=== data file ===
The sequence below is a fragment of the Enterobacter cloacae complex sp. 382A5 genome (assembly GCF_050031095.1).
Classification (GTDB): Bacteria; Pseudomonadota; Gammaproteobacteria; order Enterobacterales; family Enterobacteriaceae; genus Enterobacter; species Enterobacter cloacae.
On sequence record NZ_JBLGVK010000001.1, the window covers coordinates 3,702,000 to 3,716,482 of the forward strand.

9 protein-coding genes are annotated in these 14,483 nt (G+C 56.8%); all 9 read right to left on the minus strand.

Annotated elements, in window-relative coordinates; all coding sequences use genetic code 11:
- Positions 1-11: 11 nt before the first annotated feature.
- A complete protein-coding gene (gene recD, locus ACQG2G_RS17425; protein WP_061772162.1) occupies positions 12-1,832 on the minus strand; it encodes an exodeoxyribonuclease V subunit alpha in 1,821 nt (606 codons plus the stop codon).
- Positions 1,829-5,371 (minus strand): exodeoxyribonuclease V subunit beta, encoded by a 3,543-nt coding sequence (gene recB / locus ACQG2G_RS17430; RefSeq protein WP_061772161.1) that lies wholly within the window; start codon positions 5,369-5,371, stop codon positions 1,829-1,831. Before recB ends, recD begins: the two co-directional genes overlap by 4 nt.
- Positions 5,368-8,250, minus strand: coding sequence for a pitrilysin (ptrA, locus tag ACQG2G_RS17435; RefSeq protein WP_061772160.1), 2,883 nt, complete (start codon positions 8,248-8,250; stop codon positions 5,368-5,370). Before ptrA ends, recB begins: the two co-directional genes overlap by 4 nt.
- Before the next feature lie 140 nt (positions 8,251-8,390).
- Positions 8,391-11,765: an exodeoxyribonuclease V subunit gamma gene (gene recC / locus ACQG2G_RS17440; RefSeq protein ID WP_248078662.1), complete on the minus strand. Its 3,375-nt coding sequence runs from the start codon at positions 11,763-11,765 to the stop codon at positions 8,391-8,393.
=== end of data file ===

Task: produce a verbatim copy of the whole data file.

The sequence below is a fragment of the Enterobacter cloacae complex sp. 382A5 genome (assembly GCF_050031095.1).
Classification (GTDB): Bacteria; Pseudomonadota; Gammaproteobacteria; order Enterobacterales; family Enterobacteriaceae; genus Enterobacter; species Enterobacter cloacae.
On sequence record NZ_JBLGVK010000001.1, the window covers coordinates 3,702,000 to 3,716,482 of the forward strand.

9 protein-coding genes are annotated in these 14,483 nt (G+C 56.8%); all 9 read right to left on the minus strand.

Annotated elements, in window-relative coordinates; all coding sequences use genetic code 11:
- Positions 1-11: 11 nt before the first annotated feature.
- A complete protein-coding gene (gene recD, locus ACQG2G_RS17425; protein WP_061772162.1) occupies positions 12-1,832 on the minus strand; it encodes an exodeoxyribonuclease V subunit alpha in 1,821 nt (606 codons plus the stop codon).
- Positions 1,829-5,371 (minus strand): exodeoxyribonuclease V subunit beta, encoded by a 3,543-nt coding sequence (gene recB / locus ACQG2G_RS17430; RefSeq protein WP_061772161.1) that lies wholly within the window; start codon positions 5,369-5,371, stop codon positions 1,829-1,831. Before recB ends, recD begins: the two co-directional genes overlap by 4 nt.
- Positions 5,368-8,250, minus strand: coding sequence for a pitrilysin (ptrA, locus tag ACQG2G_RS17435; RefSeq protein WP_061772160.1), 2,883 nt, complete (start codon positions 8,248-8,250; stop codon positions 5,368-5,370). Before ptrA ends, recB begins: the two co-directional genes overlap by 4 nt.
- Before the next feature lie 140 nt (positions 8,251-8,390).
- Positions 8,391-11,765: an exodeoxyribonuclease V subunit gamma gene (gene recC / locus ACQG2G_RS17440; RefSeq protein ID WP_248078662.1), complete on the minus strand. Its 3,375-nt coding sequence runs from the start codon at positions 11,763-11,765 to the stop codon at positions 8,391-8,393.